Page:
Which simply confirms him as the gentleman that we have all swiftly learnt that he is. But it doesn’t help the frayed nerves of those Canary fans eagerly anticipating new arrivals and the obligatory photo call when the new man stands by the tunnel at Carrow Road proudly holding up the shirt for all to see.
“Damn it McNally, we want new players and we want them now!” is the underlying theme. Well no, come to think of it, it’s not underlying, it’s right there, slap bang in the poor man’s face, whether questions from national and local reporters or tweeted queries from fans.
Earlier this week, ludicrously, one of the clubs messageboards had a posting from someone desperate for his recommendation on a certain player to be passed onto our beleaguered Chief Executive. Who needs a much expanded and upgraded scouting network when someone whose seen a few videos on You Tube can solve all our striking problems for us from the sanctity of their keyboard!
It is this addiction that most fans have to the twice yearly outbreak of transfer window’itus that fuels the industry that now spends much of its time simply chasing gossip around the country.
Sky Sports News now devotes almost all of the last day of the window to just that, with cold, wet reporters forlornly standing outside club entrances and training grounds, desperate to catch a glimpse (“…I believe it was Michael Owen’s agent in the back seat of the Humvee on the M6 Geoff, but we can’t be certain-what we DO know is that John O’Shea was training with Sunderland earlier, and not, as reported earlier, with his agent outside the Bernabéu…”) of an unfamiliar face or car number plate.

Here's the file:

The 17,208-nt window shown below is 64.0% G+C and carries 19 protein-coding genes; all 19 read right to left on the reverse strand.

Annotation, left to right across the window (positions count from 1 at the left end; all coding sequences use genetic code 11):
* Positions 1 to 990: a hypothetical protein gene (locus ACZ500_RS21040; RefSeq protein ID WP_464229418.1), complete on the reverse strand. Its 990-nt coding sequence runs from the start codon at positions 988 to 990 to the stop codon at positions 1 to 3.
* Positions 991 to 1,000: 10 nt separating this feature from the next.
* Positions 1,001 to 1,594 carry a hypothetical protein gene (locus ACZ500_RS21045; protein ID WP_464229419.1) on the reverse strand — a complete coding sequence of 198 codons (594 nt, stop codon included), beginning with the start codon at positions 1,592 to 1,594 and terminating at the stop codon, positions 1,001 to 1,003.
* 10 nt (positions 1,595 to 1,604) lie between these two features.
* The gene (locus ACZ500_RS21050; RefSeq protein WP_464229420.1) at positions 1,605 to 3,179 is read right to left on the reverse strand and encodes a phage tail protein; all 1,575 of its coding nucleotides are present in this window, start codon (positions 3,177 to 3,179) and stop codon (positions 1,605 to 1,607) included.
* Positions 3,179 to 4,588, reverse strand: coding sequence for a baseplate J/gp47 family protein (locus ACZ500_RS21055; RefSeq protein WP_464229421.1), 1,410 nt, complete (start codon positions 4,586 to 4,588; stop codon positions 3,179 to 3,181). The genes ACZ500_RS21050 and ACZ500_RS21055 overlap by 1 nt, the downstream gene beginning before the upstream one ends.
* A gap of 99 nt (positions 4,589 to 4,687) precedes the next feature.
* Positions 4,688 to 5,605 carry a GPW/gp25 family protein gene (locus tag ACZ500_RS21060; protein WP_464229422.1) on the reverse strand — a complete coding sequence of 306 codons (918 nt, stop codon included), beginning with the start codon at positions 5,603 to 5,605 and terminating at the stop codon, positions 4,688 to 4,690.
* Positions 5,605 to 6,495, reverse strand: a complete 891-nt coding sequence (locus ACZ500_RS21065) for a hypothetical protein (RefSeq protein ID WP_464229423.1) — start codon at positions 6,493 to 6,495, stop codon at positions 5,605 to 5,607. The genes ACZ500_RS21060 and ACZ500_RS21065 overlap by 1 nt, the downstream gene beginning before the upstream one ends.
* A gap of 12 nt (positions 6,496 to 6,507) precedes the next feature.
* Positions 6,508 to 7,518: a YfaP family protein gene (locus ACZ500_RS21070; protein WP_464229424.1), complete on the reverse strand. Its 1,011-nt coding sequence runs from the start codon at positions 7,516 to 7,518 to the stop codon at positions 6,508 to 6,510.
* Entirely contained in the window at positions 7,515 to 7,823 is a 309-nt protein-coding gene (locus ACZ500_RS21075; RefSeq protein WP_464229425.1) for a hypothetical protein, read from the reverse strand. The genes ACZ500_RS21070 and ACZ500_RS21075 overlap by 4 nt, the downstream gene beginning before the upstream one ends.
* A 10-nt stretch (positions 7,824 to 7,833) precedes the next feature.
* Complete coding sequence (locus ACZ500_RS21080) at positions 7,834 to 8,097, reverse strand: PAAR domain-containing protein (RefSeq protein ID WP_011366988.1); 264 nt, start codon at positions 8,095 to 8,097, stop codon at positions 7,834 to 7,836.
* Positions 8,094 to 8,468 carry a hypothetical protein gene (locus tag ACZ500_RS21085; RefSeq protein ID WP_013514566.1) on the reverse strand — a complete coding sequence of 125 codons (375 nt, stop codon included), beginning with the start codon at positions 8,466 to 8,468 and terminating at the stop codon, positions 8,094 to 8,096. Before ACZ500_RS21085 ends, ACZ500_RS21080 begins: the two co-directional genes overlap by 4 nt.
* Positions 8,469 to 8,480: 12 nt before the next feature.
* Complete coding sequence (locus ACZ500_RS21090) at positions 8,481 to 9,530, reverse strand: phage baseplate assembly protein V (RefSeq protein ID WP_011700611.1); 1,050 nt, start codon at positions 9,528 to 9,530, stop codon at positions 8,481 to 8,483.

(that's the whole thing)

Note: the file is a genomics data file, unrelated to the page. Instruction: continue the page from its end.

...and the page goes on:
Its desperate and its laughable.
Don’t get me wrong. Football evolution, for any team, is an on-going, organic process. The more you grow, the more you need to invest, to change, to ensure that the growth remains strong and constant. We’ve seen it at Norwich on numerous occasions. Darrel Russell, replaced by Andrew Crofts, replaced by Jonny Howson, replaced by…? You get the picture.
So yes, I know how important the transfer market is and how vital it is for team building to be something that is constantly in flux. And yes, I’m as enthralled as most fans about some of the names being discussed as possible signings. I’m also pretty certain that, as seems to be the fashion at Carrow Road at the moment, that any new arrivals will almost certainly be ones that no-one has suspected or suggested we were even close to signing – as Andrew Surman was.
We will welcome that new face and enjoy assessing his qualities and what he might bring to the side. It’s something that provokes much discussion amongst supporters – just as it will the players – who welcome it themselves as a sign of a clubs ambition and ongoing commitment to progress.
What I neither enjoy or welcome is all the madness that accompanies the transfer window. That all encompassing, 24/7, feeding frenzy whereby even the tiniest little snippet of gossip leads to a flurry of responses, counter responses and self perpetuated additional gossip.
Who does it all benefit? Not football, that’s for certain. Indeed, if anything, it just brings the game a little step closer to becoming just another part of the entertainment industry (‘Strictly Come Football’ anyone?) rather than a simple sport which should be about the game itself, not this and all the other artificial and unnecessary side issues that detract from it.
And for these reasons, the transfer window can’t “slam shut” soon enough for me. I want my football back.